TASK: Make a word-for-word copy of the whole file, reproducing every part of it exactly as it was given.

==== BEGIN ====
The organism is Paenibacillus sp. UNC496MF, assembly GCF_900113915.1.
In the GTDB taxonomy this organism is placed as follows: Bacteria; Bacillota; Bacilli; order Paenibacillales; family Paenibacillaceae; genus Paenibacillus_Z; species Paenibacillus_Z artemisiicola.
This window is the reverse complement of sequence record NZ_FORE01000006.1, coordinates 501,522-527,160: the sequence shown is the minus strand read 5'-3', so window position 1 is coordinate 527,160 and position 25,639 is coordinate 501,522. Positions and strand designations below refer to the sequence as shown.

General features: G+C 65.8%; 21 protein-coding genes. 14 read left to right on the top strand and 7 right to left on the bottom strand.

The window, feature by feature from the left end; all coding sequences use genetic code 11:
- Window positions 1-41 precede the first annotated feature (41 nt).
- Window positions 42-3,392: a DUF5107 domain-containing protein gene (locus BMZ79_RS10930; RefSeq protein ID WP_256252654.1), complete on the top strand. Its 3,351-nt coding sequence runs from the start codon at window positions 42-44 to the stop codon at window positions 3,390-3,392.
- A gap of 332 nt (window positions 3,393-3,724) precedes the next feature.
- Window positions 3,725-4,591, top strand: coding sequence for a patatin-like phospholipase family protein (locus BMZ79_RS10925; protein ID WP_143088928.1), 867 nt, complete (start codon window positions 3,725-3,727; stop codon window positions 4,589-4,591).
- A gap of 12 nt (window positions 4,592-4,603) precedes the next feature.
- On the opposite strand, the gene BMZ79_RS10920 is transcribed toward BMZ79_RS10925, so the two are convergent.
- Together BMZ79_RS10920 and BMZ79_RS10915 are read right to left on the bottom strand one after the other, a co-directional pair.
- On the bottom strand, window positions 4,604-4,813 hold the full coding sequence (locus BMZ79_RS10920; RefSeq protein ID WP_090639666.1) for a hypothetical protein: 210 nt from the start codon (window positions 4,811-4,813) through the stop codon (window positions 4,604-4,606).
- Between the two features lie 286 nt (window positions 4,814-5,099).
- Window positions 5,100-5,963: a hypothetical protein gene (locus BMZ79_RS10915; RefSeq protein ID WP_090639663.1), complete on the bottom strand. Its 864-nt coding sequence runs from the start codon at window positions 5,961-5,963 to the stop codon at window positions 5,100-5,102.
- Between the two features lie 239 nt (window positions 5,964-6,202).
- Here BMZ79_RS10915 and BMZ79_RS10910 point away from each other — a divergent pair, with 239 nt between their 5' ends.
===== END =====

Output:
The organism is Paenibacillus sp. UNC496MF, assembly GCF_900113915.1.
In the GTDB taxonomy this organism is placed as follows: Bacteria; Bacillota; Bacilli; order Paenibacillales; family Paenibacillaceae; genus Paenibacillus_Z; species Paenibacillus_Z artemisiicola.
This window is the reverse complement of sequence record NZ_FORE01000006.1, coordinates 501,522-527,160: the sequence shown is the minus strand read 5'-3', so window position 1 is coordinate 527,160 and position 25,639 is coordinate 501,522. Positions and strand designations below refer to the sequence as shown.

General features: G+C 65.8%; 21 protein-coding genes. 14 read left to right on the top strand and 7 right to left on the bottom strand.

The window, feature by feature from the left end; all coding sequences use genetic code 11:
- Window positions 1-41 precede the first annotated feature (41 nt).
- Window positions 42-3,392: a DUF5107 domain-containing protein gene (locus BMZ79_RS10930; RefSeq protein ID WP_256252654.1), complete on the top strand. Its 3,351-nt coding sequence runs from the start codon at window positions 42-44 to the stop codon at window positions 3,390-3,392.
- A gap of 332 nt (window positions 3,393-3,724) precedes the next feature.
- Window positions 3,725-4,591, top strand: coding sequence for a patatin-like phospholipase family protein (locus BMZ79_RS10925; protein ID WP_143088928.1), 867 nt, complete (start codon window positions 3,725-3,727; stop codon window positions 4,589-4,591).
- A gap of 12 nt (window positions 4,592-4,603) precedes the next feature.
- On the opposite strand, the gene BMZ79_RS10920 is transcribed toward BMZ79_RS10925, so the two are convergent.
- Together BMZ79_RS10920 and BMZ79_RS10915 are read right to left on the bottom strand one after the other, a co-directional pair.
- On the bottom strand, window positions 4,604-4,813 hold the full coding sequence (locus BMZ79_RS10920; RefSeq protein ID WP_090639666.1) for a hypothetical protein: 210 nt from the start codon (window positions 4,811-4,813) through the stop codon (window positions 4,604-4,606).
- Between the two features lie 286 nt (window positions 4,814-5,099).
- Window positions 5,100-5,963: a hypothetical protein gene (locus BMZ79_RS10915; RefSeq protein ID WP_090639663.1), complete on the bottom strand. Its 864-nt coding sequence runs from the start codon at window positions 5,961-5,963 to the stop codon at window positions 5,100-5,102.
- Between the two features lie 239 nt (window positions 5,964-6,202).
- Here BMZ79_RS10915 and BMZ79_RS10910 point away from each other — a divergent pair, with 239 nt between their 5' ends.